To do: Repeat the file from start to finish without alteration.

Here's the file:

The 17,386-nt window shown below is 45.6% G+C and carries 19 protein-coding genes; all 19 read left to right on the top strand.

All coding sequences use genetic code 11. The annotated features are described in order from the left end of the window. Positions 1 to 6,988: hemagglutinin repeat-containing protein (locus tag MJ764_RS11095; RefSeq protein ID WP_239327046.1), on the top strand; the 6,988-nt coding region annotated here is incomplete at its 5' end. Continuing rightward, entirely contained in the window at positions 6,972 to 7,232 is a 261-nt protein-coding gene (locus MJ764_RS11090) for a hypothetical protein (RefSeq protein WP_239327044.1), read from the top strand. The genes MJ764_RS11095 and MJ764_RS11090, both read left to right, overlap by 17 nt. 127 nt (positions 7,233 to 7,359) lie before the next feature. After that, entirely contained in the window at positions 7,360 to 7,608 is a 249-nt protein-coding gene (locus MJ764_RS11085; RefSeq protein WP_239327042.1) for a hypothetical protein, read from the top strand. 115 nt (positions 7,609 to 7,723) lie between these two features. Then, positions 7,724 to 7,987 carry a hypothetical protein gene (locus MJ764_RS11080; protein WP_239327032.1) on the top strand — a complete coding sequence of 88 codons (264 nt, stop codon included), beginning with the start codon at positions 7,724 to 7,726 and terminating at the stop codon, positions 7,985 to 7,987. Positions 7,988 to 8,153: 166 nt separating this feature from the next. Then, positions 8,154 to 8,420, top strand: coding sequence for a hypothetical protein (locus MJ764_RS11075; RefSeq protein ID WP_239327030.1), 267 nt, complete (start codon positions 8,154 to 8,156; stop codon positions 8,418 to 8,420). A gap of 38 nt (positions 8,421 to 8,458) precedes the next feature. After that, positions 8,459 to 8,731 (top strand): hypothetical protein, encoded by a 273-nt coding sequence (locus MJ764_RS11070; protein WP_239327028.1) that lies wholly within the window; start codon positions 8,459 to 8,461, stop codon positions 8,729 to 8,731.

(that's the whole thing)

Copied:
The 17,386-nt window shown below is 45.6% G+C and carries 19 protein-coding genes; all 19 read left to right on the top strand.

All coding sequences use genetic code 11. The annotated features are described in order from the left end of the window. Positions 1 to 6,988: hemagglutinin repeat-containing protein (locus tag MJ764_RS11095; RefSeq protein ID WP_239327046.1), on the top strand; the 6,988-nt coding region annotated here is incomplete at its 5' end. Continuing rightward, entirely contained in the window at positions 6,972 to 7,232 is a 261-nt protein-coding gene (locus MJ764_RS11090) for a hypothetical protein (RefSeq protein WP_239327044.1), read from the top strand. The genes MJ764_RS11095 and MJ764_RS11090, both read left to right, overlap by 17 nt. 127 nt (positions 7,233 to 7,359) lie before the next feature. After that, entirely contained in the window at positions 7,360 to 7,608 is a 249-nt protein-coding gene (locus MJ764_RS11085; RefSeq protein WP_239327042.1) for a hypothetical protein, read from the top strand. 115 nt (positions 7,609 to 7,723) lie between these two features. Then, positions 7,724 to 7,987 carry a hypothetical protein gene (locus MJ764_RS11080; protein WP_239327032.1) on the top strand — a complete coding sequence of 88 codons (264 nt, stop codon included), beginning with the start codon at positions 7,724 to 7,726 and terminating at the stop codon, positions 7,985 to 7,987. Positions 7,988 to 8,153: 166 nt separating this feature from the next. Then, positions 8,154 to 8,420, top strand: coding sequence for a hypothetical protein (locus MJ764_RS11075; RefSeq protein ID WP_239327030.1), 267 nt, complete (start codon positions 8,154 to 8,156; stop codon positions 8,418 to 8,420). A gap of 38 nt (positions 8,421 to 8,458) precedes the next feature. After that, positions 8,459 to 8,731 (top strand): hypothetical protein, encoded by a 273-nt coding sequence (locus MJ764_RS11070; protein WP_239327028.1) that lies wholly within the window; start codon positions 8,459 to 8,461, stop codon positions 8,729 to 8,731.